All the configuration files for BIND 9 are located inside /etc/bind directory. First, you will need to edit /etc/bind/named.conf.options file and add forwarders. Forwarders. DNS query will be forwarded to the forwarders when your local DNS server is unable to resolve the query.

nano /etc/bind/named.conf.options

Add the following lines:

         forwarders {
                8.8.8.8;
         };

Save and close the file. Then, you will need to configure /etc/bind/named.conf.local file. This file will be used to define the zone for your domain.

nano /etc/bind/named.conf.local

Add the following lines:

// Do any local configuration here
//

// Consider adding the 1918 zones here, if they are not used in your
// organization
//include "/etc/bind/zones.rfc1918";

zone "example.com" {
 type master;
 file "/etc/bind/forward.example.com";
};
zone "0.168.192.in-addr.arpa" {
 type master;
 file "/etc/bind/reverse.example.com";
};

Save and close the file, when you are finished.

Configure Forward and Reverse Lookup Zone

Next, you will need to configure forward and reverse lookup zone for your domain. A forward lookup zone is a DNS zone in which hostname to IP address relations is stored. When a computer asks the IP address of a specific hostname, the forward lookup zone is checked and the desired result is returned.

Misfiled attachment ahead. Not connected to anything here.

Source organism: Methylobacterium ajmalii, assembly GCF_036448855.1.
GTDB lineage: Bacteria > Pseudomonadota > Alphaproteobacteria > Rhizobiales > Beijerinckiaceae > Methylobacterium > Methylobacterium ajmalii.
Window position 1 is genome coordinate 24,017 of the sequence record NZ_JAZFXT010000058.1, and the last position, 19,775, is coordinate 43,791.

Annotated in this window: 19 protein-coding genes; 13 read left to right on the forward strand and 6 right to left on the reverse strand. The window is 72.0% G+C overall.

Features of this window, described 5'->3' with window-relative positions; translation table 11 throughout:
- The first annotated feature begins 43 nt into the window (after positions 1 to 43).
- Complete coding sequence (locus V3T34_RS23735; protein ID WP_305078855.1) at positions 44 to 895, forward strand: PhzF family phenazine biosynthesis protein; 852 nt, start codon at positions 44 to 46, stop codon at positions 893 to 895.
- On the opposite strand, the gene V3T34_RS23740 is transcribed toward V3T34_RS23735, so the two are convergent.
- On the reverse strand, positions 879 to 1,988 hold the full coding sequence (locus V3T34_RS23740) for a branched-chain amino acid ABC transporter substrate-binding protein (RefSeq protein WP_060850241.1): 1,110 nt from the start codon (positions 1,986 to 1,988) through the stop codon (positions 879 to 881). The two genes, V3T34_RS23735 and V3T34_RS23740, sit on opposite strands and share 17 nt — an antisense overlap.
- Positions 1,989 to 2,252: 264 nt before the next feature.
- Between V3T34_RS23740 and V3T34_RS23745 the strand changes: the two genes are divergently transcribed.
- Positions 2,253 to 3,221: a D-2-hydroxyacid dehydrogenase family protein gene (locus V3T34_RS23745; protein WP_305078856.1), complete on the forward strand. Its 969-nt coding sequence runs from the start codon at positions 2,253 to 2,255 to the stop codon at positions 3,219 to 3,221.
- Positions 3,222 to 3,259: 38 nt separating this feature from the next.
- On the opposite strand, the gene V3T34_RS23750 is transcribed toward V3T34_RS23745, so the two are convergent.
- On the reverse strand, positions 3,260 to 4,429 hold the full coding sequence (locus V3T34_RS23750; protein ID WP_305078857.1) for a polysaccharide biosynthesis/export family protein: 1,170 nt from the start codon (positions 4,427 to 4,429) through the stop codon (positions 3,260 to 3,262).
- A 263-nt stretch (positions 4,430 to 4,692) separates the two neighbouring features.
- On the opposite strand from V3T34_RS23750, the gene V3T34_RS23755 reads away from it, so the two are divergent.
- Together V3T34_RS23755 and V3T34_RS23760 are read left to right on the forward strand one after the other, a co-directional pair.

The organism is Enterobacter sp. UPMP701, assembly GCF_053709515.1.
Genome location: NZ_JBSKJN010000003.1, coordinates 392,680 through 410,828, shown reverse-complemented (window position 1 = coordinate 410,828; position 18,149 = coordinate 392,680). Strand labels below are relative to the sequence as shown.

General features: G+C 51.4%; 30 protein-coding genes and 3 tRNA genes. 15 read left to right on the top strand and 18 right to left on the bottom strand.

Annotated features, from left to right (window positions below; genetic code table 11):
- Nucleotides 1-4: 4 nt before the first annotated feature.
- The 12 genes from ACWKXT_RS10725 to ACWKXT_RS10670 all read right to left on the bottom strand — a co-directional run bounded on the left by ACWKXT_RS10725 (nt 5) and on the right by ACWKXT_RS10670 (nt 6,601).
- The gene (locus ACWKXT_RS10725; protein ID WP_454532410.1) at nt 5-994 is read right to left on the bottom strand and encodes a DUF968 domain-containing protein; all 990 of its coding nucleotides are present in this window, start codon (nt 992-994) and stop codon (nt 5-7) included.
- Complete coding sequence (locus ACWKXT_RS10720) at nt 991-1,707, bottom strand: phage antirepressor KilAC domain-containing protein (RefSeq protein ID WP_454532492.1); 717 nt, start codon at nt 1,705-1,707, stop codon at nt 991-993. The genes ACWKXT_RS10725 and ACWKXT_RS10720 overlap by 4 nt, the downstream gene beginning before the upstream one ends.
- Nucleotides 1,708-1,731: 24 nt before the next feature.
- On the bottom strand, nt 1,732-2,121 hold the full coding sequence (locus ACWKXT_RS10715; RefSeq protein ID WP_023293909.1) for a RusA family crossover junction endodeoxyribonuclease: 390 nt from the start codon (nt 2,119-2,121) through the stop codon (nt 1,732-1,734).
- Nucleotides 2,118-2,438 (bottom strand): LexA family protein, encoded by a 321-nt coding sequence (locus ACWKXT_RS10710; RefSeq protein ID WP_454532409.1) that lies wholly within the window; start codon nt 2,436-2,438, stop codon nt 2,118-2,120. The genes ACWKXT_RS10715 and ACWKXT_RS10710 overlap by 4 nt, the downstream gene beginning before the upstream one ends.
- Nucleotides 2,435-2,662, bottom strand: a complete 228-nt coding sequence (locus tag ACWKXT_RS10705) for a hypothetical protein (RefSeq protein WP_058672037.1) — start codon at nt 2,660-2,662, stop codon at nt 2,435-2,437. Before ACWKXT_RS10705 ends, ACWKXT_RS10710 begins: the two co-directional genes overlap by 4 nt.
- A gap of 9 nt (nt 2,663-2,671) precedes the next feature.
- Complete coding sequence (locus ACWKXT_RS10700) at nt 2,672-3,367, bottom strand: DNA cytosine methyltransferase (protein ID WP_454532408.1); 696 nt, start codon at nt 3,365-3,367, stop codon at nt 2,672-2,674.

A reverse lookup zone is the opposite of a forward lookup zone. It returns the fully qualified domain name of a host based on its IP address.

Here, we will use test.example.com as a private Fully-Qualified Domain Name.

First, change the directory to the /etc/bind with the following command:

cd /etc/bind/

Next, copy the sample forward and reverse lookup zone file with the following command:

cp db.127 reverse.example.com
cp db.local forward.example.com

Next, open the forward lookup zone file:

nano /etc/bind/forward.example.com

Make the following changes:

$TTL    604800
@       IN      SOA     test.example.com. root.test.example.com. (
                              2         ; Serial
                         604800         ; Refresh
                          86400         ; Retry
                        2419200         ; Expire
                         604800 )       ; Negative Cache TTL
@       IN      NS      test.example.com.
test    IN      A       192.168.0.102
www     IN      A       192.168.0.102
@       IN      AAAA    ::1

Save and close the file. Then, open reverse lookup zone file:

nano /etc/bind/reverse.example.com

Make the following changes:

$TTL    604800
@       IN      SOA     test.example.com. root.test.example.com. (
                              1
                         604800
                          86400
                        2419200
                         604800 )
@       IN      NS      test.example.com.
test    IN      A       192.168.0.102
102       IN      PTR     test.example.com.

Save and close the file. Then, open /etc/resolv.conf file:

nano /etc/resolv.conf

Add the following lines:

search example.com
nameserver 192.168.0.102